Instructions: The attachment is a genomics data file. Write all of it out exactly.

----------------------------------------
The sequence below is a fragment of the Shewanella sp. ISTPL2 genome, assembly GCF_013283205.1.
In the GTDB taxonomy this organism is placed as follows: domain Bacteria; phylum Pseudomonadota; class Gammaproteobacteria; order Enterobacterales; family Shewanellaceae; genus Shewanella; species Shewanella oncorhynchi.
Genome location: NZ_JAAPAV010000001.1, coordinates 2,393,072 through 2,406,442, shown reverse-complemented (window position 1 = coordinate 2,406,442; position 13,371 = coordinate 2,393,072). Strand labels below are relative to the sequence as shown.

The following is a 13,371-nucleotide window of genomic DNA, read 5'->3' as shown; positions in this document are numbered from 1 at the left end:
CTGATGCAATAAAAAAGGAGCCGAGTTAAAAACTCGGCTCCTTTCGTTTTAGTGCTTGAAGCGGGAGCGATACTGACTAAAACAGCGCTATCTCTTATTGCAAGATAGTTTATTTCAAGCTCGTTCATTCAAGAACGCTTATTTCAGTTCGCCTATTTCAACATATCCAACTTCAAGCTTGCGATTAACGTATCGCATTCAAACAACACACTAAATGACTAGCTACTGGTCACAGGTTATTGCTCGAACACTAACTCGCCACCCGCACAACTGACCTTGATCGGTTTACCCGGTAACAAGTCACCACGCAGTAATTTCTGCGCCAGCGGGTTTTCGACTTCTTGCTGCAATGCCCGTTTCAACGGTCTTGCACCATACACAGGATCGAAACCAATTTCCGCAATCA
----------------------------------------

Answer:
The sequence below is a fragment of the Shewanella sp. ISTPL2 genome, assembly GCF_013283205.1.
In the GTDB taxonomy this organism is placed as follows: domain Bacteria; phylum Pseudomonadota; class Gammaproteobacteria; order Enterobacterales; family Shewanellaceae; genus Shewanella; species Shewanella oncorhynchi.
Genome location: NZ_JAAPAV010000001.1, coordinates 2,393,072 through 2,406,442, shown reverse-complemented (window position 1 = coordinate 2,406,442; position 13,371 = coordinate 2,393,072). Strand labels below are relative to the sequence as shown.

The following is a 13,371-nucleotide window of genomic DNA, read 5'->3' as shown; positions in this document are numbered from 1 at the left end:
CTGATGCAATAAAAAAGGAGCCGAGTTAAAAACTCGGCTCCTTTCGTTTTAGTGCTTGAAGCGGGAGCGATACTGACTAAAACAGCGCTATCTCTTATTGCAAGATAGTTTATTTCAAGCTCGTTCATTCAAGAACGCTTATTTCAGTTCGCCTATTTCAACATATCCAACTTCAAGCTTGCGATTAACGTATCGCATTCAAACAACACACTAAATGACTAGCTACTGGTCACAGGTTATTGCTCGAACACTAACTCGCCACCCGCACAACTGACCTTGATCGGTTTACCCGGTAACAAGTCACCACGCAGTAATTTCTGCGCCAGCGGGTTTTCGACTTCTTGCTGCAATGCCCGTTTCAACGGTCTTGCACCATACACAGGATCGAAACCAATTTCCGCAATCA